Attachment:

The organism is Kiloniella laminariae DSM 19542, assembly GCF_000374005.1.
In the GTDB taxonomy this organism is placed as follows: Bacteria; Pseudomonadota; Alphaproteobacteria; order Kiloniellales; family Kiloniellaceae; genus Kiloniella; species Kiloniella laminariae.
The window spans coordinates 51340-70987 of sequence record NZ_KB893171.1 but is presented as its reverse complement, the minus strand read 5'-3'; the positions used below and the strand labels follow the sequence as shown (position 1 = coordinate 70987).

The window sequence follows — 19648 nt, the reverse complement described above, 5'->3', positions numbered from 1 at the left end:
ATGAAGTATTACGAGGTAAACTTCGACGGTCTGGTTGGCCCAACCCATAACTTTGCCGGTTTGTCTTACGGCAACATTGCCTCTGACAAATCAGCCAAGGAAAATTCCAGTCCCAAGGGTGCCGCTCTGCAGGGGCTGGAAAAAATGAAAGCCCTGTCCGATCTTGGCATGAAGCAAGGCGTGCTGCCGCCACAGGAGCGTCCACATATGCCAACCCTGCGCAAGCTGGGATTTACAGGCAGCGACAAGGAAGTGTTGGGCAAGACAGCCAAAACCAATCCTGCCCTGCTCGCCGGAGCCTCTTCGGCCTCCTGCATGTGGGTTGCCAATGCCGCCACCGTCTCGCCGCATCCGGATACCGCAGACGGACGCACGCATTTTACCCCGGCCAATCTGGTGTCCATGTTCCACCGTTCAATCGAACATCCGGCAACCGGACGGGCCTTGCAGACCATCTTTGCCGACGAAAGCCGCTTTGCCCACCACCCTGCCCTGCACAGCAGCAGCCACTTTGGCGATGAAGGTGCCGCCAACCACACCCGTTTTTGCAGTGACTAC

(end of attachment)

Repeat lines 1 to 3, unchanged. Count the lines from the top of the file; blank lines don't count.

The organism is Kiloniella laminariae DSM 19542, assembly GCF_000374005.1.
In the GTDB taxonomy this organism is placed as follows: Bacteria; Pseudomonadota; Alphaproteobacteria; order Kiloniellales; family Kiloniellaceae; genus Kiloniella; species Kiloniella laminariae.
The window spans coordinates 51340-70987 of sequence record NZ_KB893171.1 but is presented as its reverse complement, the minus strand read 5'-3'; the positions used below and the strand labels follow the sequence as shown (position 1 = coordinate 70987).